22. 1 point
    I never thought of it like that, @TinMan. Skepticism. That must be it. Some of us possess this and, apparently, some don't. Perhaps we even exercise this at different times and at varying degrees. Take Mrs. MOHO (yes, I'm going there again). She was a paralegal in a very powerful mass tort firm for decades and thinks critically about most tipics. When it comes to xanity, however, all logic, reason, and rationale go out the frigg'n window in the time it takes to read a passage. Dr. Jekyll and Mrs. Hyde I tells 'ya!
  23. 1 point
    This was so well put! I really needed to read this. I have felt suppressed living the Christian life and could never justify why I believed the bible completely. Its contradicting and confusing. Whenever I had queations I would get the general statement I just needed to "have faith." Now i am trying to question what I have believed in my whole life and have taught my kids. Its causing a lot of turmoil, especially with my 11 yr old daughter.
  24. 1 point
    ag_NO_stic has so many good things to say, especially the bit about giving it time. It's easy to be impatient. Taking the path toward separation is a viable option, but make no mistake about it, it's the impatient, easy path. It's tough to endure day by day without seeing significant results, but sometimes that's a better path. As much as I hated my time in the Army, it taught me to persevere, and through perseverance I've seen my life change for the better. I also speak from experience in a divided marriage, having lost my belief 11 years ago, but still married to a Christian woman. I can tell you that I'm glad I stuck with her. She brings out the best in me, and I love and respect her more today than at any point in the past, including the years we were both Christians. She is an amazing woman with so many good qualities that I don't have. I'm not a terrible person, but I'm certainly not the friendliest. I intentionally drive people away and end relationships when it's clear that the other person is not ever going to change, so I'm lucky that my wife didn't allow me to drive her away. I will never believe the lies again. I can't, in the same way I can never believe in Santa again. But she holds her belief. I'm not sure why her core belief endures. I have one guess, but I might be wrong. Regardless, that's not the point. Over time, her perspective has changed, and some of the non-core beliefs have started to drop off. I take this as an encouraging sign that some day she may completely let go of the lies, but I'm no longer expecting her to. She is amazing despite her belief, and if part of what makes her amazing is her belief, then I'd rather have the whole package than have nothing at all. I'll also echo part of ag_NO_stic's response from a male's perspective. I was a liar. I deliberately misled my wife about my beliefs. I had a big hole to dig out of, and I'm still working on it today. You have a similar hole to dig out of, having misled your wife, so I can tell you that being completely open and honest from this point forward is crucial. It'll be tough for you to have conversations about the things you've doubted, but if she's a good person then she'll respect you for sharing the things you struggled with openly and honestly. It'll also benefit you to be extremely humble. And I mean extremely. Don't believe that you and your priorities are more important than your wife. Commit to showing her that she is your highest priority in life, unless of course, she isn't - in which case you should be honest with yourself and with her. If she is your highest priority, then let her know that, in actions as well as words. I can't tell you how to do this, because that's something you need to discover for yourself. But when you do, as long as it's genuine, you'll have a whole new perspective on your situation. And again, I need to reiterate how wise ag_NO_stic's entire response is. I can pretty much guarantee that her advice will lead you to a good place, so long as your wife is also committed to making it work. Lastly, welcome to the site. My first post was very similar to yours. I stuck around for a few months and gained a lot of useful knowledge (and vented a lot of frustration I couldn't vent anywhere else). This place was very helpful to me during the most difficult time in my life.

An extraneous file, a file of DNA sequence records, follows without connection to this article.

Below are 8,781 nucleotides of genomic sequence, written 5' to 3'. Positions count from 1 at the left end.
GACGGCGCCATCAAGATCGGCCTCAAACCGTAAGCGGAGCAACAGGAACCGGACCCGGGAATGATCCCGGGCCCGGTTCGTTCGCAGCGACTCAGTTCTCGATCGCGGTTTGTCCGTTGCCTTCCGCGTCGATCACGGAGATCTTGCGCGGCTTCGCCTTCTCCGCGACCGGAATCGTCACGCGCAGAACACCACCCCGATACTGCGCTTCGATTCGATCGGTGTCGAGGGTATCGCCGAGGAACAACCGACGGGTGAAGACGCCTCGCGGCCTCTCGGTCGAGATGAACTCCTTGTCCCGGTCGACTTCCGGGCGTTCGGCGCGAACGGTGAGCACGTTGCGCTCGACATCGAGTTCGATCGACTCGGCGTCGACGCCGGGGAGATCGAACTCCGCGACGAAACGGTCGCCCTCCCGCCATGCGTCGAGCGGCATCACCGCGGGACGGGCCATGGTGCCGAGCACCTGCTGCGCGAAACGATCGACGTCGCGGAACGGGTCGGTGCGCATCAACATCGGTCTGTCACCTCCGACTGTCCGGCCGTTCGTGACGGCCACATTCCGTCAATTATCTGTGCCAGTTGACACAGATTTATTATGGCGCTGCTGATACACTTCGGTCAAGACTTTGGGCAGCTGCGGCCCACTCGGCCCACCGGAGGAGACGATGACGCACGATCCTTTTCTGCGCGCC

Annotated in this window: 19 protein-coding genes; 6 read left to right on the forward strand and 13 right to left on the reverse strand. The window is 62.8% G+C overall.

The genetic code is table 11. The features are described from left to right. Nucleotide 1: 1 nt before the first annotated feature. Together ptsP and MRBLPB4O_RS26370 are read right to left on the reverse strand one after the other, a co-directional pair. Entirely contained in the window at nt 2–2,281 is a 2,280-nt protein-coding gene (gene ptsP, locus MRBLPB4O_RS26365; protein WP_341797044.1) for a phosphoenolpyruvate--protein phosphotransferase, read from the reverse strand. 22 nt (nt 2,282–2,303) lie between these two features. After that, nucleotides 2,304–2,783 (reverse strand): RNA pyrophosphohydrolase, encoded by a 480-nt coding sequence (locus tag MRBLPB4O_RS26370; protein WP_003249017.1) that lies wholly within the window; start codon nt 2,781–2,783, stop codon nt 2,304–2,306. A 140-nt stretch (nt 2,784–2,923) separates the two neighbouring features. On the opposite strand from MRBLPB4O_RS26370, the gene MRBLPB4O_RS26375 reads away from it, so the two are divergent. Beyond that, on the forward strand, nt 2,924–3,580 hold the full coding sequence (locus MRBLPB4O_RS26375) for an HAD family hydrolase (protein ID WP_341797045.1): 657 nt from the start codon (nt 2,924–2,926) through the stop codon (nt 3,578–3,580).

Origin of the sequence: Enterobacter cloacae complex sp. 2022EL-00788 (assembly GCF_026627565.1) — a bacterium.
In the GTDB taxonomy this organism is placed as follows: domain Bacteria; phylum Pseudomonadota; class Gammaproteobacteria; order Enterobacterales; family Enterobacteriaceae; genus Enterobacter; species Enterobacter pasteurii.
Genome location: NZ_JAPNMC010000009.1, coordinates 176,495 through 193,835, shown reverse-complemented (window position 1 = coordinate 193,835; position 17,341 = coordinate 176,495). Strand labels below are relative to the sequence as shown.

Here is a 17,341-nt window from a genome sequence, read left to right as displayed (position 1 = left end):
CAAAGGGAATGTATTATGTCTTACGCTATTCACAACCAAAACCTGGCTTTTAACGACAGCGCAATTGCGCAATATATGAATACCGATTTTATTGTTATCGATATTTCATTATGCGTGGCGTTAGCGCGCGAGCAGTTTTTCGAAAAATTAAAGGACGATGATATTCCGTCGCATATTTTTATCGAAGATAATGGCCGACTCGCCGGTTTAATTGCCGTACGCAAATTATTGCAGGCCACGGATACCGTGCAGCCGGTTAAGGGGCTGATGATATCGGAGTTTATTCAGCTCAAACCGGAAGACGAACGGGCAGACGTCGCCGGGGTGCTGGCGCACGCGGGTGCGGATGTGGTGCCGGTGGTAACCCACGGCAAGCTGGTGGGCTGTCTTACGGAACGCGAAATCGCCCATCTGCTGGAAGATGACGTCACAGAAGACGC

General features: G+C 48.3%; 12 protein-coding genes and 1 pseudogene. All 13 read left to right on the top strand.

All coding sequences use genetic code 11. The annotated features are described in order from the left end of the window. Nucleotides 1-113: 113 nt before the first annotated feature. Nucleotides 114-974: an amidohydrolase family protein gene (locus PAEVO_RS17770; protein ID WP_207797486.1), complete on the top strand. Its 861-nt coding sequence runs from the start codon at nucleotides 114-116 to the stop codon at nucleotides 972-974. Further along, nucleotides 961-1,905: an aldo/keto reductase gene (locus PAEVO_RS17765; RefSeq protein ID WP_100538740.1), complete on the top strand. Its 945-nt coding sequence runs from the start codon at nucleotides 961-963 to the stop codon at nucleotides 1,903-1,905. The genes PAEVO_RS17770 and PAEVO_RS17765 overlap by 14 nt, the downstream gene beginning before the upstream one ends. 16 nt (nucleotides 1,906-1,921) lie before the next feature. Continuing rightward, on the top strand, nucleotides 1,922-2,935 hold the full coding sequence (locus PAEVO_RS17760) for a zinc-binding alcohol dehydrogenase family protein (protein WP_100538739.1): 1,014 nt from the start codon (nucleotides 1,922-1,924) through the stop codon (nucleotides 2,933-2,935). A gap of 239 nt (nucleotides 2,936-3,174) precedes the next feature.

25. 1 point
    Critical thinking, aka rational thinking, is certainly used in the scientific method. It is used in other areas as well. Its necessary companions include education, intellectual honesty and knowing when to say, "I don't know".
  26. 0 points
    I was catching snippets of a local church broadcast and saw something kind of amazing: a preacher being brutally honest. It happens here in the mid-South on occasion. He was talking about how you shouldn't let Satan, the god of the World manipulate you. He then gives two options: let the World manipulate you or turn to God and let him manipulate you. He said that we have to think for ourselves and make our own decisions, but really, the message I got is that you, as a human, don't really have the will to think for yourself, so you choose what makes you think. His choice was the obvious one, and he railed against mainstream media as the agents of Satan, spent a lot of time talking about Ahab and Jezebel, realized the world is changing, and made his plea to keep members in the church. Still, the whole message was kind of refreshing. Sure his truths were toeing the party line, but outright saying that God manipulates people was pretty cool nevertheless. We're all slaves to something, even if it's salvation.